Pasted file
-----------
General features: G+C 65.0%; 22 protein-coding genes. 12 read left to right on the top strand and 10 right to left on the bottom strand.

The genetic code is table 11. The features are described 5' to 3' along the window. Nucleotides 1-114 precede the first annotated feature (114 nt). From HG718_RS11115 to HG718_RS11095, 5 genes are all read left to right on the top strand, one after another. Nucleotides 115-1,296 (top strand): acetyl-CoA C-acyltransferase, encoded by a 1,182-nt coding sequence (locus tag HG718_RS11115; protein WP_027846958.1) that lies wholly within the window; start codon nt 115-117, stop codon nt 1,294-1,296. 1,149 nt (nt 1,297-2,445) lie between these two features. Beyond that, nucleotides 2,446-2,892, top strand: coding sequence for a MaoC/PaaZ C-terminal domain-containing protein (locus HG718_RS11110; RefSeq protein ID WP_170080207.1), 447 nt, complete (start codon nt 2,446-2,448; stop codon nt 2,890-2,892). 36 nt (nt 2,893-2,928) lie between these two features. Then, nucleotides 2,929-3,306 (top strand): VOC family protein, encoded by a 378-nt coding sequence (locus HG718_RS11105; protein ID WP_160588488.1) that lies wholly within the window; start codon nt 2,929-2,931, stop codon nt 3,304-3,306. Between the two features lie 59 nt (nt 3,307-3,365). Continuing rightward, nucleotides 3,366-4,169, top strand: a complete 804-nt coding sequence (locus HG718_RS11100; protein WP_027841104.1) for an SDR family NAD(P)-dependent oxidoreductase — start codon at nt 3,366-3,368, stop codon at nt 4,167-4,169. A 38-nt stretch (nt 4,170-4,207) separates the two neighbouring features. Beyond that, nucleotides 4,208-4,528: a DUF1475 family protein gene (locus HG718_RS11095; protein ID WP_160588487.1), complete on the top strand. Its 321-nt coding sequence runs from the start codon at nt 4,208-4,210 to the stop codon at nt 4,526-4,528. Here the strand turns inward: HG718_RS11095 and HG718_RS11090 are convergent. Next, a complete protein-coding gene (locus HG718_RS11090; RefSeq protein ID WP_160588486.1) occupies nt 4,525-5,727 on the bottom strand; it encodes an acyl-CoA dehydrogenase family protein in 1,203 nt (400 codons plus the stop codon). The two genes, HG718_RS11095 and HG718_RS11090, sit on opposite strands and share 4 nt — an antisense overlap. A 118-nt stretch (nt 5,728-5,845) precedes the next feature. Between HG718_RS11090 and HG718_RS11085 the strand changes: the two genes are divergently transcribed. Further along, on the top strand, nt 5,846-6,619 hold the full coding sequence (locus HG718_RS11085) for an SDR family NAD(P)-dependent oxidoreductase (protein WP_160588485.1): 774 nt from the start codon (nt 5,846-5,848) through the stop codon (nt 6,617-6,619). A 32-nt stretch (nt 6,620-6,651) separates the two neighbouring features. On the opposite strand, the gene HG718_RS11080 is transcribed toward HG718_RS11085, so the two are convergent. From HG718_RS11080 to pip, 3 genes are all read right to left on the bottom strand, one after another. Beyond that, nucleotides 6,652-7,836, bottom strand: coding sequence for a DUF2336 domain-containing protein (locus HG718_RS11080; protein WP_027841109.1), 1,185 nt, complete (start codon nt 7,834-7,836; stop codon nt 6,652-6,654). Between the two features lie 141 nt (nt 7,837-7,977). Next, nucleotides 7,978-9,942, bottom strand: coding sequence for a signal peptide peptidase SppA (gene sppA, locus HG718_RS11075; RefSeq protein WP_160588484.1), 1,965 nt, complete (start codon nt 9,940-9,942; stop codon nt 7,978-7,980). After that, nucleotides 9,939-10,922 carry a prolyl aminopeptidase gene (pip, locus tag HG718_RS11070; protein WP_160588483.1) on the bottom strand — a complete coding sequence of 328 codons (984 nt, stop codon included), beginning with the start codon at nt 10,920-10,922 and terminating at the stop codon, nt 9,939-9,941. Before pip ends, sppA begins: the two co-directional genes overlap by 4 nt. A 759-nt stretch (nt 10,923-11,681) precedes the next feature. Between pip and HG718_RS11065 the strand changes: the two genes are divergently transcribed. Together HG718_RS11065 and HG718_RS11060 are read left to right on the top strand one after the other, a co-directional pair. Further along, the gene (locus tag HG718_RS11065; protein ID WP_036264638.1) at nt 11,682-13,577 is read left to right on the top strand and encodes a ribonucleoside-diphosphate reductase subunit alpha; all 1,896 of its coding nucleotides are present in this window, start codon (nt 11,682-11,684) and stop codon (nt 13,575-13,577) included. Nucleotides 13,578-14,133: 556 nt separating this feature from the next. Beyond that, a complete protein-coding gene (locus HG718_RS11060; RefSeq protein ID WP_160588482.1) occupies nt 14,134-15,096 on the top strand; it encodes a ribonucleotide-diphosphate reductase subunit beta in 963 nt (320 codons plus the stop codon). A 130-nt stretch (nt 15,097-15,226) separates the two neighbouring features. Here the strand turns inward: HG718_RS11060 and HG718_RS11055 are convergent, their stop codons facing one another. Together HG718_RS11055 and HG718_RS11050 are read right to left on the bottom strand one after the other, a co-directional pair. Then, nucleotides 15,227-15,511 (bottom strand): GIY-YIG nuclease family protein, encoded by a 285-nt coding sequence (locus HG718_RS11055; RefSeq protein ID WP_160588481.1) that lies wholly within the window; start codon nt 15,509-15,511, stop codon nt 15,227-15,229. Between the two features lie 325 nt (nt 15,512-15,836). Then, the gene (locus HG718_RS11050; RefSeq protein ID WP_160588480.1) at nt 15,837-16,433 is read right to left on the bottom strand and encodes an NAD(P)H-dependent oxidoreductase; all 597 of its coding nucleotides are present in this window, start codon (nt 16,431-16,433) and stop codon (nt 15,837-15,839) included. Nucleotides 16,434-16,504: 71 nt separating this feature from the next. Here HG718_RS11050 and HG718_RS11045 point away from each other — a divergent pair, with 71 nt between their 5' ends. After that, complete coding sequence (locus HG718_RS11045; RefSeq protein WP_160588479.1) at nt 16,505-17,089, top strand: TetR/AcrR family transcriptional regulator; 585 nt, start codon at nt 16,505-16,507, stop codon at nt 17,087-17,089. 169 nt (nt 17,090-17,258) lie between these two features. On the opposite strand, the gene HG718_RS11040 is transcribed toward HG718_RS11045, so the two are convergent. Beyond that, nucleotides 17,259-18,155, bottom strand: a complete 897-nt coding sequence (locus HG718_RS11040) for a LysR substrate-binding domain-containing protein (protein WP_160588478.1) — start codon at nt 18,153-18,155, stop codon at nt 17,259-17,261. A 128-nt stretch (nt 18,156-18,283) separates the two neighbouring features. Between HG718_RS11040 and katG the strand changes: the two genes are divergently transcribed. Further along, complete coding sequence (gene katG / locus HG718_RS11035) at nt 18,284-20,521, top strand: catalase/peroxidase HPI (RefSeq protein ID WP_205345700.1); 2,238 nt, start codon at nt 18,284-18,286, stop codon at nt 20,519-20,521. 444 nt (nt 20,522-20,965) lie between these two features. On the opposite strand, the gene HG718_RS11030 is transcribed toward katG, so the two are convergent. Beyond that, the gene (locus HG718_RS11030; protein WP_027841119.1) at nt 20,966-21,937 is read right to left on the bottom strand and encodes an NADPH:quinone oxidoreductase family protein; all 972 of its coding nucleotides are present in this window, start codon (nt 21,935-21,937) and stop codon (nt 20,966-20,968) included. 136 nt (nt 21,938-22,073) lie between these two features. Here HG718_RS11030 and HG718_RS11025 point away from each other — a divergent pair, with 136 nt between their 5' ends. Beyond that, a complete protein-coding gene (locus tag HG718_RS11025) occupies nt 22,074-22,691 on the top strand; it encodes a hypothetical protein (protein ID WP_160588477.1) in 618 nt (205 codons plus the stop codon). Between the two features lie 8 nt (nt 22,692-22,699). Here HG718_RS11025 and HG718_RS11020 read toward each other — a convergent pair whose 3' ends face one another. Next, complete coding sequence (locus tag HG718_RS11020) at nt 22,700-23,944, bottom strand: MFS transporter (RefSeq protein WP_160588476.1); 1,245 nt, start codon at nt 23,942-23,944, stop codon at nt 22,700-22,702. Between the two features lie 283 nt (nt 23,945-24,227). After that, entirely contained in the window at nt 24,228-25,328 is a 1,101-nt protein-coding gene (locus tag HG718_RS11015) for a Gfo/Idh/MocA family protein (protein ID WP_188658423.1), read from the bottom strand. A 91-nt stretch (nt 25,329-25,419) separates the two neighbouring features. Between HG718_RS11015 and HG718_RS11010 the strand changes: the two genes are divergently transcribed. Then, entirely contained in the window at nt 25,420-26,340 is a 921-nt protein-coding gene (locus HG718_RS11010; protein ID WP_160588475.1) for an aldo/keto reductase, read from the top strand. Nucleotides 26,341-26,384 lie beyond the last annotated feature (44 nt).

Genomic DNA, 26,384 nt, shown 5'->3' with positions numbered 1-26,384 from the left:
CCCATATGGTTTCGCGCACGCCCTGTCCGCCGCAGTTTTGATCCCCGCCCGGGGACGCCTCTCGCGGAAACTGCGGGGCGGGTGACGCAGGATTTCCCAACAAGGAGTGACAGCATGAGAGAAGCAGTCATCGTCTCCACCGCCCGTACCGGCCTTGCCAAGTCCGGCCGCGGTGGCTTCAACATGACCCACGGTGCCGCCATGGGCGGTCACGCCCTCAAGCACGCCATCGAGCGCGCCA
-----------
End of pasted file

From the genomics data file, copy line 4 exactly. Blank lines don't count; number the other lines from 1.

CCCATATGGTTTCGCGCACGCCCTGTCCGCCGCAGTTTTGATCCCCGCCCGGGGACGCCTCTCGCGGAAACTGCGGGGCGGGTGACGCAGGATTTCCCAACAAGGAGTGACAGCATGAGAGAAGCAGTCATCGTCTCCACCGCCCGTACCGGCCTTGCCAAGTCCGGCCGCGGTGGCTTCAACATGACCCACGGTGCCGCCATGGGCGGTCACGCCCTCAAGCACGCCATCGAGCGCGCCA